In the Republic of Moldova, DW Akademie works with educational institutions to strengthen quality journalism and increase the media literacy of children and youth.
Although Moldova’s government is pursuing a pro-European strategy, the country's multi-ethnic population remains deeply divided. Russia’s disinformation campaigns are aimed particularly at the country’s Russian-speaking minorities, further polarizing the political discourse against the backdrop of the war in Ukraine
Moldovan media are owned primarily by oligarchs, and the few independent media outlets lack qualified journalists able to produce relevant, trustworthy information. Public trust in Moldova’s traditional media has slipped and people are instead turning to social media platforms. Misinformation and tensions have increased dramatically since the war in Ukraine, and the public has difficulties recognizing online manipulation. This is especially the case for children and youth, a particularly vulnerable group.
To strengthen quality journalism and young people’s media and information literacy (MIL), DW Akademie works with partners in Moldova to establish educational institutions as innovative centers for quality journalism, and to promote an integrative MIL approach.
In crises like the war in Ukraine or the pandemic, media workers face serious challenges – not just physical and psychological ones but also financial challenges as media organizations struggle to remain economically viable. At the same time, outlets need to develop strategies to counter news fatigue, a lack of public trust and competition from social media and disinformation campaigns.
In response, DW Akademie supports the Moldova School of Journalism (MSJ), a partner organization, in its aims to become an innovation center for quality journalism. MSJ will be able to develop and implement needs-based multimedia training for journalists, and bring together education, creative impulses and the media industry to develop spaces for media innovation in local newsrooms.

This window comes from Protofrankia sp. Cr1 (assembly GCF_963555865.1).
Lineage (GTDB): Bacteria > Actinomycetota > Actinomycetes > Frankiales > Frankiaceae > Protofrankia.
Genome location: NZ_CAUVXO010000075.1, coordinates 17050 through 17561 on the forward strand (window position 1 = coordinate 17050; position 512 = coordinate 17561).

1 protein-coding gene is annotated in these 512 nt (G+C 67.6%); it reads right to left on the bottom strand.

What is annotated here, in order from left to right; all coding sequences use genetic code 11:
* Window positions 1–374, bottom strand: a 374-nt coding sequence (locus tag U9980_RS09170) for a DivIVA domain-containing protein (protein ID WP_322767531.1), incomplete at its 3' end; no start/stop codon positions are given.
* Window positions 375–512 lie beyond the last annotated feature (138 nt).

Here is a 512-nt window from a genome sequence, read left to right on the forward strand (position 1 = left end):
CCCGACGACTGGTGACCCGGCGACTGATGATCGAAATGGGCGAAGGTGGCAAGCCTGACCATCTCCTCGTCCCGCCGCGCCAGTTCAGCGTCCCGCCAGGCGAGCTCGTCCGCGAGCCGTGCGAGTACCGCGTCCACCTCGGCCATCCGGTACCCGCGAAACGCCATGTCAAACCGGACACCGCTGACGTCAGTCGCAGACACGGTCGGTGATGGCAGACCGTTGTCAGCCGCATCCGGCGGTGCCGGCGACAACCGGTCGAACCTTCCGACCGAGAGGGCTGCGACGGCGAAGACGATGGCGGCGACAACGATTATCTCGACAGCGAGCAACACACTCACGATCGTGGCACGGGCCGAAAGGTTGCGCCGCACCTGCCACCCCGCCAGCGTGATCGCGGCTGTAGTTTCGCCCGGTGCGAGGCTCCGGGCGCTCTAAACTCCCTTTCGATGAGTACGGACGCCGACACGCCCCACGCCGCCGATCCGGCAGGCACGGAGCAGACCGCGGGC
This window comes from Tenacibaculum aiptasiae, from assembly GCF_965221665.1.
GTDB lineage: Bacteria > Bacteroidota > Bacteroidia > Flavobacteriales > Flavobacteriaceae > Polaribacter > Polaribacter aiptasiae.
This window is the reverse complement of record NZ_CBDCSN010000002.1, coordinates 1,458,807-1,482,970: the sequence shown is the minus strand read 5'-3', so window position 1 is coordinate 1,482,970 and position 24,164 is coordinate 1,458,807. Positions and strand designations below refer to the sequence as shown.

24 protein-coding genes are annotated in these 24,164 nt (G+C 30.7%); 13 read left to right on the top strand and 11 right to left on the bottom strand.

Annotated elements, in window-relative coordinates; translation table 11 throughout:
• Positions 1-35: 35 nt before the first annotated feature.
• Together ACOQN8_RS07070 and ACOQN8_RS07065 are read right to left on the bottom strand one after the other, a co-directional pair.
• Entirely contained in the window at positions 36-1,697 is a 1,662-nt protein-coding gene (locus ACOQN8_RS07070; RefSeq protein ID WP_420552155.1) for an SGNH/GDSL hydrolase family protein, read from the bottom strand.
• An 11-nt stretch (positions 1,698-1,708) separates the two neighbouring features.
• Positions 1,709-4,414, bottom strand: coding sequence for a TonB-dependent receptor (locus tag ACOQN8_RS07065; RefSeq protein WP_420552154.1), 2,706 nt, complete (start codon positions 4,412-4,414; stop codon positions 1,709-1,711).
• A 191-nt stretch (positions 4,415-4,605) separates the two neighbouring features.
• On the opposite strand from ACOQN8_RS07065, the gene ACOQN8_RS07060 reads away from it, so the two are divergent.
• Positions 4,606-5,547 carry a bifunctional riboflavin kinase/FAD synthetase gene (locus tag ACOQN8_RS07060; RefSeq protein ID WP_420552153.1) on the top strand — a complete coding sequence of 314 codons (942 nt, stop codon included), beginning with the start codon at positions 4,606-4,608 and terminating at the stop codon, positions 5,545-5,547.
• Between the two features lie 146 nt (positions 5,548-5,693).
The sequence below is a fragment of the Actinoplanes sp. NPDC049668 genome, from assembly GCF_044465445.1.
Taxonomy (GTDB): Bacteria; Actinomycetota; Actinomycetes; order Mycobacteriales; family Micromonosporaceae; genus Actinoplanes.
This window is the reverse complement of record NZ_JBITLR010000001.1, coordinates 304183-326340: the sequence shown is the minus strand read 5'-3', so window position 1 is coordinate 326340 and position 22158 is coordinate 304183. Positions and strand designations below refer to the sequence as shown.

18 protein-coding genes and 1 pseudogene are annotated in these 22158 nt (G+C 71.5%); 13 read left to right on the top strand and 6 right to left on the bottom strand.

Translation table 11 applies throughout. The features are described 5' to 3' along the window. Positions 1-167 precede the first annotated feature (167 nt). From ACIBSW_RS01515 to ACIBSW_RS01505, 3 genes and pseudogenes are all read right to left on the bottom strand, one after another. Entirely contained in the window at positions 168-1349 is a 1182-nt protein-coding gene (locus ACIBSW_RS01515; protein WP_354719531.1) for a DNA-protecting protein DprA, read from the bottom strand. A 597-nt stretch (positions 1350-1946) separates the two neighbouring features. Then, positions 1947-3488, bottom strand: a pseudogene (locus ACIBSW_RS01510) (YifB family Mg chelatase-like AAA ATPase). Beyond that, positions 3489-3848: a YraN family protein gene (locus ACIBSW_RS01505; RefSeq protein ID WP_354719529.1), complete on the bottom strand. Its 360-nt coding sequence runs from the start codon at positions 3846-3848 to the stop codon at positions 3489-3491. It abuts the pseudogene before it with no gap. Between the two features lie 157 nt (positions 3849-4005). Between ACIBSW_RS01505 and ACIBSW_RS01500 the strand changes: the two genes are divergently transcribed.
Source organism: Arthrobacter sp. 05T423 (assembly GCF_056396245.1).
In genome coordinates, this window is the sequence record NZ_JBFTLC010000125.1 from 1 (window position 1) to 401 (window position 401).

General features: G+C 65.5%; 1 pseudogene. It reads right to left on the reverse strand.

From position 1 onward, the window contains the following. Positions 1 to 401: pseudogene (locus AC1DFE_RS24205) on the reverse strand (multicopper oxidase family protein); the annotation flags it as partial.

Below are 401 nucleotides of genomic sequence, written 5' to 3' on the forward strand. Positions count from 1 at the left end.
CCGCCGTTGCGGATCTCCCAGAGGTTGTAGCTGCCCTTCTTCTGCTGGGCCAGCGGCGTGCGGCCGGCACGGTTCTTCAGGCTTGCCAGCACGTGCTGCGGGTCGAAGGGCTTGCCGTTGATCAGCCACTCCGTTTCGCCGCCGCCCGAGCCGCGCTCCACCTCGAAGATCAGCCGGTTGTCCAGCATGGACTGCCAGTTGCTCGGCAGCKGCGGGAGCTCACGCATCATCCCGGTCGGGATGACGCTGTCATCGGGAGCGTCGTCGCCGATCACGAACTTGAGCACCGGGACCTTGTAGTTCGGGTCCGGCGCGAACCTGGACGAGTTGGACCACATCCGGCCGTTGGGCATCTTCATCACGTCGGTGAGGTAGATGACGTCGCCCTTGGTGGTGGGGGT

Children and youth are the most active group when it comes to the digital sphere but they are also the most vulnerable. Although quickly drawn to social media, they know little about the risks and are thus susceptible to threats such as hate speech, cyberbullying and propaganda. DW Akademie works with the media non-governmental organization Independent Journalism Center (IJC), the Ministry of Education and selected schools throughout the country to establish MIL as part of compulsory school subjects.This way MIL will reach as many children and young people as possible, including those from national minority groups. Through additional training, teaching material and the development of new modules, teachers learn to convey MIL skills to their students using an integrative teaching approach.
Funding: German Federal Ministry for Economic Cooperation and Development (BMZ)
Program Director: Olena Ponomarenko
Locations: Chișinău and regions throughout Moldova
Main focus: Qualification, media self-regulation and journalism ethics, media and information literacy, journalism education/curriculum development